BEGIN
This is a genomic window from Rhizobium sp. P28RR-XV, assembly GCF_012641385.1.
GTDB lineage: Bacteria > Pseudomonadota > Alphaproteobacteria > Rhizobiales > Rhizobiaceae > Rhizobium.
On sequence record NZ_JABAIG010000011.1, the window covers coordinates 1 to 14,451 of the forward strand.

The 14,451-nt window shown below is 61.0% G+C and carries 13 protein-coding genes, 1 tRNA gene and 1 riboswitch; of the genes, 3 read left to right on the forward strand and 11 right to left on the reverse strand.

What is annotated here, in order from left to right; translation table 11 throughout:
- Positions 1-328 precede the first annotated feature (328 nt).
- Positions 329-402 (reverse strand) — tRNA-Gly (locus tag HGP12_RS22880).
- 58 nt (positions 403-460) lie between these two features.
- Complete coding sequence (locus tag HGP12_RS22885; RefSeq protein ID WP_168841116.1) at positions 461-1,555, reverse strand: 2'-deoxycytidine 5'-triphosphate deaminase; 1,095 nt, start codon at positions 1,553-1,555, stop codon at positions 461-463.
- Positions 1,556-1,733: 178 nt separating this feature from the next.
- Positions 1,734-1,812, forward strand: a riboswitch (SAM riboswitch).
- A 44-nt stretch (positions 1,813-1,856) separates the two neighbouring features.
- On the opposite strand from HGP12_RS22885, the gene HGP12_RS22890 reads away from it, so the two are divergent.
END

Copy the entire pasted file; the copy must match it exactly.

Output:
This is a genomic window from Rhizobium sp. P28RR-XV, assembly GCF_012641385.1.
GTDB lineage: Bacteria > Pseudomonadota > Alphaproteobacteria > Rhizobiales > Rhizobiaceae > Rhizobium.
On sequence record NZ_JABAIG010000011.1, the window covers coordinates 1 to 14,451 of the forward strand.

The 14,451-nt window shown below is 61.0% G+C and carries 13 protein-coding genes, 1 tRNA gene and 1 riboswitch; of the genes, 3 read left to right on the forward strand and 11 right to left on the reverse strand.

What is annotated here, in order from left to right; translation table 11 throughout:
- Positions 1-328 precede the first annotated feature (328 nt).
- Positions 329-402 (reverse strand) — tRNA-Gly (locus tag HGP12_RS22880).
- 58 nt (positions 403-460) lie between these two features.
- Complete coding sequence (locus tag HGP12_RS22885; RefSeq protein ID WP_168841116.1) at positions 461-1,555, reverse strand: 2'-deoxycytidine 5'-triphosphate deaminase; 1,095 nt, start codon at positions 1,553-1,555, stop codon at positions 461-463.
- Positions 1,556-1,733: 178 nt separating this feature from the next.
- Positions 1,734-1,812, forward strand: a riboswitch (SAM riboswitch).
- A 44-nt stretch (positions 1,813-1,856) separates the two neighbouring features.
- On the opposite strand from HGP12_RS22885, the gene HGP12_RS22890 reads away from it, so the two are divergent.